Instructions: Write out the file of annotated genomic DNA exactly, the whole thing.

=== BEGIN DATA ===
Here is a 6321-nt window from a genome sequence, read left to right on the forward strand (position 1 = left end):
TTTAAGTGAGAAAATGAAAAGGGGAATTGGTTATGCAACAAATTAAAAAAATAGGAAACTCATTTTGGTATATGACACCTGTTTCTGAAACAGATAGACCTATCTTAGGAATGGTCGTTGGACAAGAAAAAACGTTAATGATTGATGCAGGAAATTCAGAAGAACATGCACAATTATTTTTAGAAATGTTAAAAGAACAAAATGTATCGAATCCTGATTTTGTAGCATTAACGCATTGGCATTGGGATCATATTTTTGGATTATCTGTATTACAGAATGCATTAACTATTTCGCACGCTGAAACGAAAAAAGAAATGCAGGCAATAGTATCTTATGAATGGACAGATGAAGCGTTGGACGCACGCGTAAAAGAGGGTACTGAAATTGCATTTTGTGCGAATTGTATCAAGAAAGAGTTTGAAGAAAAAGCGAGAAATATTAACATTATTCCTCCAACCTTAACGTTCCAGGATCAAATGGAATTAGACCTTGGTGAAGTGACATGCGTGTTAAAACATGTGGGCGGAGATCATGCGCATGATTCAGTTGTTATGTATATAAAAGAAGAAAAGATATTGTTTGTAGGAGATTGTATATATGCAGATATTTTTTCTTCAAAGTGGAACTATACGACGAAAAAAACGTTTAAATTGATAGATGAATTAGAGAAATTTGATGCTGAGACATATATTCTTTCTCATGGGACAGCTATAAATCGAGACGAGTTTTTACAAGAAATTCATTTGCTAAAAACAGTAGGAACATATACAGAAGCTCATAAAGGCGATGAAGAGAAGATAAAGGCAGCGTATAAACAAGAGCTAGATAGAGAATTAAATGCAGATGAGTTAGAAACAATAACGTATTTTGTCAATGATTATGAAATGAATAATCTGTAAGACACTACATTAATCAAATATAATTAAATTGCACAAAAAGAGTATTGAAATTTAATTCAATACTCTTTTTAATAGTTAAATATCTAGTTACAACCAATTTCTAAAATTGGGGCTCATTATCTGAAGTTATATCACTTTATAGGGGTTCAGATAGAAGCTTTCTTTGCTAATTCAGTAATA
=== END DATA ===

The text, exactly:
Here is a 6321-nt window from a genome sequence, read left to right on the forward strand (position 1 = left end):
TTTAAGTGAGAAAATGAAAAGGGGAATTGGTTATGCAACAAATTAAAAAAATAGGAAACTCATTTTGGTATATGACACCTGTTTCTGAAACAGATAGACCTATCTTAGGAATGGTCGTTGGACAAGAAAAAACGTTAATGATTGATGCAGGAAATTCAGAAGAACATGCACAATTATTTTTAGAAATGTTAAAAGAACAAAATGTATCGAATCCTGATTTTGTAGCATTAACGCATTGGCATTGGGATCATATTTTTGGATTATCTGTATTACAGAATGCATTAACTATTTCGCACGCTGAAACGAAAAAAGAAATGCAGGCAATAGTATCTTATGAATGGACAGATGAAGCGTTGGACGCACGCGTAAAAGAGGGTACTGAAATTGCATTTTGTGCGAATTGTATCAAGAAAGAGTTTGAAGAAAAAGCGAGAAATATTAACATTATTCCTCCAACCTTAACGTTCCAGGATCAAATGGAATTAGACCTTGGTGAAGTGACATGCGTGTTAAAACATGTGGGCGGAGATCATGCGCATGATTCAGTTGTTATGTATATAAAAGAAGAAAAGATATTGTTTGTAGGAGATTGTATATATGCAGATATTTTTTCTTCAAAGTGGAACTATACGACGAAAAAAACGTTTAAATTGATAGATGAATTAGAGAAATTTGATGCTGAGACATATATTCTTTCTCATGGGACAGCTATAAATCGAGACGAGTTTTTACAAGAAATTCATTTGCTAAAAACAGTAGGAACATATACAGAAGCTCATAAAGGCGATGAAGAGAAGATAAAGGCAGCGTATAAACAAGAGCTAGATAGAGAATTAAATGCAGATGAGTTAGAAACAATAACGTATTTTGTCAATGATTATGAAATGAATAATCTGTAAGACACTACATTAATCAAATATAATTAAATTGCACAAAAAGAGTATTGAAATTTAATTCAATACTCTTTTTAATAGTTAAATATCTAGTTACAACCAATTTCTAAAATTGGGGCTCATTATCTGAAGTTATATCACTTTATAGGGGTTCAGATAGAAGCTTTCTTTGCTAATTCAGTAATA